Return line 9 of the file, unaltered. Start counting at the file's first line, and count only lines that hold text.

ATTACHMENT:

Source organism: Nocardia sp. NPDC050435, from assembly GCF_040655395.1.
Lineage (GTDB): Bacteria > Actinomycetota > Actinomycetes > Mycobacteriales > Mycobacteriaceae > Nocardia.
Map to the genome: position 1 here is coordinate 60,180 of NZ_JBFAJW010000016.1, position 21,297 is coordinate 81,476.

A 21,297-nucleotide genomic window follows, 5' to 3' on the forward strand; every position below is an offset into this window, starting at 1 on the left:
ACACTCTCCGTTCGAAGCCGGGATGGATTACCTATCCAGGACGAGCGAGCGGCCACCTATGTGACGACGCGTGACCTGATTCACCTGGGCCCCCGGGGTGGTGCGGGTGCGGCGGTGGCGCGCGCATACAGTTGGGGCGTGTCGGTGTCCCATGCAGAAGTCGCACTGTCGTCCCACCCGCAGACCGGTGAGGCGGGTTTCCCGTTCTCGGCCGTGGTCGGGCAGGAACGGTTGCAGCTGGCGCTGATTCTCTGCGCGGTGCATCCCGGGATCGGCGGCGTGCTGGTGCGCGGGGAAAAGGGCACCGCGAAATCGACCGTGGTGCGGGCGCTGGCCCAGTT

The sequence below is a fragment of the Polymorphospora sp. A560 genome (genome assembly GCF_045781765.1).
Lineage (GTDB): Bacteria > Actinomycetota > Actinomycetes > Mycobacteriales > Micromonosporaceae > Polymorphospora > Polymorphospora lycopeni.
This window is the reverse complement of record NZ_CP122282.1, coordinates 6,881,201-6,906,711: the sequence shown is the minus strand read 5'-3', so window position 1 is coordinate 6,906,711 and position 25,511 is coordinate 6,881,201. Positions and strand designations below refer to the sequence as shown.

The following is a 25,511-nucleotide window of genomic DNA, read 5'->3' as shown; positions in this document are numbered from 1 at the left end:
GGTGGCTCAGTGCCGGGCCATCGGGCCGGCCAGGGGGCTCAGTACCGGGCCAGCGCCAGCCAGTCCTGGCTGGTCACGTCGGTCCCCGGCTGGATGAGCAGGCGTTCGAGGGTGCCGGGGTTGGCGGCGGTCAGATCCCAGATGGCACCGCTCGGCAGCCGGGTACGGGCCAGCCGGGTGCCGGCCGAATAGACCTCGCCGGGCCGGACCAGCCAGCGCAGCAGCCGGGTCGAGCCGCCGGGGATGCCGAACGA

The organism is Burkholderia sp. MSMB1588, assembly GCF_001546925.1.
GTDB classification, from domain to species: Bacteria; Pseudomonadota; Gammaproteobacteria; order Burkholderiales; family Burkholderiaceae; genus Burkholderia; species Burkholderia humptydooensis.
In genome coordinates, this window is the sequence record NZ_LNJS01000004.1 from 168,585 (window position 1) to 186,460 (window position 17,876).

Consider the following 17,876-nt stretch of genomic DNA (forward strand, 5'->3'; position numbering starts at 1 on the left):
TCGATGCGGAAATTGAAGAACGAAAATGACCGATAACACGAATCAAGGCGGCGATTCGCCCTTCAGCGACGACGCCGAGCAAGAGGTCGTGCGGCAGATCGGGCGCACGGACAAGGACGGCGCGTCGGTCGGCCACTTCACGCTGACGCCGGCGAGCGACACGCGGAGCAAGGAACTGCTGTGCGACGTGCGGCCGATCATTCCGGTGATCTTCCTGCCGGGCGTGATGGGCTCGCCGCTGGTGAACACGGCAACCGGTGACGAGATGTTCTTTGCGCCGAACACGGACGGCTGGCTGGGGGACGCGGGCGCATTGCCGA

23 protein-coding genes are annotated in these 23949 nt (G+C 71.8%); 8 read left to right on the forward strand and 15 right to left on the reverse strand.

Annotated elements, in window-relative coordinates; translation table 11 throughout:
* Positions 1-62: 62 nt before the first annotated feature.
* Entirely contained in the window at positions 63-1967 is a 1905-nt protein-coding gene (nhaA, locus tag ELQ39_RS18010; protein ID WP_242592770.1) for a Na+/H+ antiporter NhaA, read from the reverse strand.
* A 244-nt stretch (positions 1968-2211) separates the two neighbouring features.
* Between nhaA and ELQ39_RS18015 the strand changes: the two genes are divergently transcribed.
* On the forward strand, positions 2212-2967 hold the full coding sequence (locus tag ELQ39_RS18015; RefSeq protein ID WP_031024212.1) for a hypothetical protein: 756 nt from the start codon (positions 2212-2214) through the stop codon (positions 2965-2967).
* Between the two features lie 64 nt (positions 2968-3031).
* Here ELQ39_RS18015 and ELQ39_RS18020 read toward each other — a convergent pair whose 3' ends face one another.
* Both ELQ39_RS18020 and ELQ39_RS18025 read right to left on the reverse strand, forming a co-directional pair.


The following is a 25,511-nucleotide window of genomic DNA, read 5'->3' as shown; positions in this document are numbered from 1 at the left end: